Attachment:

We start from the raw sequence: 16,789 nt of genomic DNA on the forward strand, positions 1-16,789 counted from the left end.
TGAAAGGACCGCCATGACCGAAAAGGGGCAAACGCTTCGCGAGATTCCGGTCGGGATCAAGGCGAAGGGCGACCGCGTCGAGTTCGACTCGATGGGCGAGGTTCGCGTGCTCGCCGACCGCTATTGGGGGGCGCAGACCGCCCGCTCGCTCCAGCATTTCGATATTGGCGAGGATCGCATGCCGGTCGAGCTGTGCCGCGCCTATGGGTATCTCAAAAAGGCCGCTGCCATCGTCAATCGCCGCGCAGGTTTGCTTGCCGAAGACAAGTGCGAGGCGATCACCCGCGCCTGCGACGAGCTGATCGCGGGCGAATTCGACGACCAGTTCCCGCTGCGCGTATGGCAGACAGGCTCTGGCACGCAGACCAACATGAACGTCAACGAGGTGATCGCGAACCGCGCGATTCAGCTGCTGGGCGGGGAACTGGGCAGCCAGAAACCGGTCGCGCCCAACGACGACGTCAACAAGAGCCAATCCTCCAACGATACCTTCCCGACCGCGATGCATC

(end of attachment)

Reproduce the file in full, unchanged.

We start from the raw sequence: 16,789 nt of genomic DNA on the forward strand, positions 1-16,789 counted from the left end.
TGAAAGGACCGCCATGACCGAAAAGGGGCAAACGCTTCGCGAGATTCCGGTCGGGATCAAGGCGAAGGGCGACCGCGTCGAGTTCGACTCGATGGGCGAGGTTCGCGTGCTCGCCGACCGCTATTGGGGGGCGCAGACCGCCCGCTCGCTCCAGCATTTCGATATTGGCGAGGATCGCATGCCGGTCGAGCTGTGCCGCGCCTATGGGTATCTCAAAAAGGCCGCTGCCATCGTCAATCGCCGCGCAGGTTTGCTTGCCGAAGACAAGTGCGAGGCGATCACCCGCGCCTGCGACGAGCTGATCGCGGGCGAATTCGACGACCAGTTCCCGCTGCGCGTATGGCAGACAGGCTCTGGCACGCAGACCAACATGAACGTCAACGAGGTGATCGCGAACCGCGCGATTCAGCTGCTGGGCGGGGAACTGGGCAGCCAGAAACCGGTCGCGCCCAACGACGACGTCAACAAGAGCCAATCCTCCAACGATACCTTCCCGACCGCGATGCATC